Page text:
How did this window condensation damage happen?

Old 01-26-03, 12:21 PM
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How did this window condensation damage happen?

What do you think of my theories below?

Have Wenco, aluminium clad wood, mostly double hung windows installed in a 10 yr old house in southern Michigan. I lived in this building (duplex) for the first 6 yrs, but is now a rental and experienced alot of damage from a recent tenant. I am trying to identify how the damage occured and possibly prevent it in the furture.

The unit is 1000 sq ft, 2 bdrms, 1 bath and great room (kit/din and liv rm). Have a large exhaust fan in bath and kit. exhaust hood to remove shower/cooking moisture. Heated w/ forced air nat. gas, 90+ furnace.

The interior of the windows, finished w/ stain and 2 coats of polyurethane, showed a large amount of moisture damage in the 2 bdrms and bay window casements. I am wondering if tenants attempted to close and lock windows, but failed to slide both sashes in the fully closed position so latch did not engage locks to pull closed tight. Or, didn't try to lock the windows, but merely slide them closed. This would of allowed dry, cold exterior air to have direct contact with warm, moist interior air and caused a great deal of condensation, which lead to the damage.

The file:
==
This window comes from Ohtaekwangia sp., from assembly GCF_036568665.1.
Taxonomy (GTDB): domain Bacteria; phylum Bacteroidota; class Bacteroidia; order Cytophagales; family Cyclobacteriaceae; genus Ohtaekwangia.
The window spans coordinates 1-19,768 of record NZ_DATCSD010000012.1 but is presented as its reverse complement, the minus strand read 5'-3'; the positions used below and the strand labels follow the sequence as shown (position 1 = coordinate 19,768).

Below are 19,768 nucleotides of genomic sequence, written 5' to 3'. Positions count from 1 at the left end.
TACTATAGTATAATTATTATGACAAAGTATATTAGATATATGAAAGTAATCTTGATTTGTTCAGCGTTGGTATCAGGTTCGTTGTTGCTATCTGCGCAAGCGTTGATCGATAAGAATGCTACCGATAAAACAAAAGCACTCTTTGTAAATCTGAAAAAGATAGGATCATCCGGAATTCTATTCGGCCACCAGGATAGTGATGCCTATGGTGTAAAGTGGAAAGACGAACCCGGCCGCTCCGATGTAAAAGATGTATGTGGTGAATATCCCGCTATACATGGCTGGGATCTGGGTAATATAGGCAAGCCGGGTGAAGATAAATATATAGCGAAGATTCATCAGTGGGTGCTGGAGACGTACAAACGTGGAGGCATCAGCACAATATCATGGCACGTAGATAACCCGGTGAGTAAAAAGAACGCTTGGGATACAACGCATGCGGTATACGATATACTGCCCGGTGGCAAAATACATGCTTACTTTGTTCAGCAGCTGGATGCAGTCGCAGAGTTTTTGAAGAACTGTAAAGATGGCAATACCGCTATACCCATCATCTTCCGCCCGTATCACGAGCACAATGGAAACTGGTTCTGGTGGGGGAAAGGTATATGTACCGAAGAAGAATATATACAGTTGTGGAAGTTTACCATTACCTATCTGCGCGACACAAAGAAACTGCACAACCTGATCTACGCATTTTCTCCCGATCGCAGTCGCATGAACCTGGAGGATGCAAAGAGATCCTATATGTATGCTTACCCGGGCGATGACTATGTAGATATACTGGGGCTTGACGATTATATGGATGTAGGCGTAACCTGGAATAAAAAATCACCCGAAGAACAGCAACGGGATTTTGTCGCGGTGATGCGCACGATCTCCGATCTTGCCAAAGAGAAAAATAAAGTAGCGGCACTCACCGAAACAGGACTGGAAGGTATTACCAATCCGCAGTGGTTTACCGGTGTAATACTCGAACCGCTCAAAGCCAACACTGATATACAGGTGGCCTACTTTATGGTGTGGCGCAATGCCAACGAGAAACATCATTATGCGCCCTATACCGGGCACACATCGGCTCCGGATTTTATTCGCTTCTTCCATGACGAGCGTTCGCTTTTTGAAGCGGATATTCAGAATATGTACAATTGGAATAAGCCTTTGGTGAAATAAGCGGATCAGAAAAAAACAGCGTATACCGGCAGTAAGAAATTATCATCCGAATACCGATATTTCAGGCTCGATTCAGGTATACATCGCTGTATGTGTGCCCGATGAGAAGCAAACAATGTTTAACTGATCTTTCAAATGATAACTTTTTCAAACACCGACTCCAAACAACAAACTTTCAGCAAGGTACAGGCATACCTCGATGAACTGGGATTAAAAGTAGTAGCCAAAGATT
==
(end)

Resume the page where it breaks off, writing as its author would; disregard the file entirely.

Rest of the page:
The bath window was damaged in three months time by this same tenant because, I believe, an interior wooden matchstick blind was not opened (rolled up), but left closed and the rolled wood material absorbed moisture, laying against the wood sash, like a wet washcloth. Sufficient interior air was not able to reach that area to dry it out.

What do you think?

Thanks for your time.

Old 01-26-03, 02:58 PM
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You could easily build a case against your tennants with your theories, because given the correct circumstances any of what you say could happen.

The flip side though is that if the windows were poorly made they would sweat no matter what.
Also, it is customary in a rental unit to provide a bathroom fan with a dehumidistat, along with written instructions on how to set it.

The problem of the curtains not being rolled up could also be chalked up to poor windows.
The reason the windows sweat in the first place is that the insulation value of the windows isn't good enough to keep the inside surface above the dew point temperature.

In a private home situation we often make do with what we have, and take steps to avoid remodelling expenses.

In a landlord/tenant situation you have to expect that the tenant may not be as vigilant as a homeowner.
In otherwords your place should be built to withstand the rigors of renters.

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